When the alarm went off at Jennifer Hrobuchak's work, the 22-year-old district manager didn't think twice. She got in her car in the early morning hours and headed off to the store to investigate. The new college graduate, who had hoped to have a career saving people from drugs, never saw the man run through the red light straight at her. At 82 miles per hour, he slammed Jennifer's car across the road into a building that crushed and killed her. After seven years of telling the story, her mom, Corinne, still gets emotional. And it's no wonder. The man who hit her was high on marijuana and walked away from the scene completely unharmed. Her daughter never walked anywhere again.

There are thousands of stories like Jennifer's. Agonized parents like Jeffrey Veatch's whose son died snorting heroin, only after marijuana experimentation led him there. After the unimaginable pain of losing a child, the idea that anyone would make it easier for kids to get addicted to pot is hard for any of them to fathom. And yet, last Wednesday, in the U.S. House, more than 300 members of Congress put their names behind a bill that would help legitimize a business that's destroying and endangering lives.

It was the first ever vote on a stand-alone cannabis bill, not that the name would have told you so. The SAFE Banking Act, one of the more ridiculously named pieces of legislation in the Democratic House, would make it easier for marijuana companies to "open checking accounts and get business loans." Pot companies argue that it would make the entire market safer, since they tend to operate on a "cash-only basis" or pay sky-high fees to the banks who are willing to work with them. Amazingly, 321 members of Congress (including 91 Republicans) fell for this logic, which encourages banks to get involved in the sale of what the federal government still considers an illegal substance.

Luke Dean Niforatos, chief of staff for Smart Approaches to Marijuana, can't believe that the U.S. House would green-light a bill that would allow billions of dollars to flow into the pot market. Calling it the "Safe Vaping Act," Niforatos told listeners on "Washington Watch" that this would mean "tons more money for these companies to create more marijuana, vaping oils, more marijuana vapes, which would feed into the crisis that we're talking about right now today.

"It defies comprehension that the House would pass this," he argued. "And now it's in the Senate. And you have a number of senators -- [even solid Christians who are]... being swayed by this argument that marijuana industry needs access to these banks. You know, they need to hear from everyone loud and clear that there's a vaping crisis going on. The last thing we should do is allow money in to this industry that's putting out these marijuana vapes."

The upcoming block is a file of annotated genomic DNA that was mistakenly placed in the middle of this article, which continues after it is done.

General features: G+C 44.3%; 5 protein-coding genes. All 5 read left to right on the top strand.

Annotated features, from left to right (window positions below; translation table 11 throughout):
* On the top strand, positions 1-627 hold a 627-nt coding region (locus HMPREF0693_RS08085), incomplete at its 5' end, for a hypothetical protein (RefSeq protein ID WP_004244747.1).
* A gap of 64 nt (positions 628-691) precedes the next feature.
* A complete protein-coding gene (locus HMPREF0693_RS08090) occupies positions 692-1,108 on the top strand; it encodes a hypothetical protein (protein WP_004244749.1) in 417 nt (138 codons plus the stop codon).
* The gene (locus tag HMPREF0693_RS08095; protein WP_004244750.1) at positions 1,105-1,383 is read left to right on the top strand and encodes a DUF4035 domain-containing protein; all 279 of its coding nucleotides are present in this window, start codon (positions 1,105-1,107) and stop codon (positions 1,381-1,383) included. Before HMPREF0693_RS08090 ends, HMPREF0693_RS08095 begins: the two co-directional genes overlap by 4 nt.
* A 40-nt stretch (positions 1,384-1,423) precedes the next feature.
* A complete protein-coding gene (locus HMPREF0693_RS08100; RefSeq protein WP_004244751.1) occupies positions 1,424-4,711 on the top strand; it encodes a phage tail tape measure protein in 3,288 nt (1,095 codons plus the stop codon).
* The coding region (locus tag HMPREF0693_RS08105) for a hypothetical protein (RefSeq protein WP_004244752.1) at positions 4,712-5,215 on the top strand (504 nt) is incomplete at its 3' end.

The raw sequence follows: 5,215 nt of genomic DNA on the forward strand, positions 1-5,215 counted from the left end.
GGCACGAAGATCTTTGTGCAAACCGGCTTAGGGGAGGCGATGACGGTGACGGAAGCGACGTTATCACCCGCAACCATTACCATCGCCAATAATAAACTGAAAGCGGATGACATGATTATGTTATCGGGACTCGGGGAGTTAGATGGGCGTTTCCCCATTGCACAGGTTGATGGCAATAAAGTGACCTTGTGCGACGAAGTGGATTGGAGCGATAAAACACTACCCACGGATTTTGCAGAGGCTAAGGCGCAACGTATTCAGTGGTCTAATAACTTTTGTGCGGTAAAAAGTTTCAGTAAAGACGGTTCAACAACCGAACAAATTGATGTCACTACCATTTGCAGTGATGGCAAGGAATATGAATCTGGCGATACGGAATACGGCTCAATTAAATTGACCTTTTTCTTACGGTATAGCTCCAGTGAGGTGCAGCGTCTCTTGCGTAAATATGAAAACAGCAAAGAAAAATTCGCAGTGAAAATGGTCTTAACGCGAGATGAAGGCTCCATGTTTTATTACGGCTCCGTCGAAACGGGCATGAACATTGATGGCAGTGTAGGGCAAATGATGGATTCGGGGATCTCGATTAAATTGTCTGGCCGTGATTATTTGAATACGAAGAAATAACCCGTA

And while the Democratic House may be embracing pot, the reality, Luke explains, is that the rest of the country is having second thoughts.

"We actually had a dozen states or more reject marijuana legalization this year alone, including New York, New Jersey and Connecticut -- all very progressive states with progressive governors who were totally committed to legalizing marijuana. But minority groups and family groups and other groups came out and said, 'No thanks.'. So there's a movement now in this country to push against this -- and a lot of that is being stemmed by a number of major public health concerns we're discovering. Maybe not many people know this, but just three weeks ago, the United States surgeon general, Dr. Jerome Adams, just released the first surgeon general's advisory on marijuana in 40 years."

There are probably some conservatives out there who've fallen for the libertarian lie that the government can do a better job regulating marijuana and protecting people if it's legal. But the research is clear: all that's happening in the states where pot is allowed are more arrests, more hospital visits, more suicides, more crime, more DUIs, more work-related problems -- more Jennifers.

Senate Majority Leader Mitch McConnell (R-Ky.) isn't going to be in a hurry to pass anything on the House Democrats' radical agenda. But the pressure is building on him, even from members in his own party, to chase these dead-end solutions. Contact your senators and ask them to hold the line on the SAFE Banking Act.

Tony Perkins's Washington Update is written with the aid of FRC senior writers.

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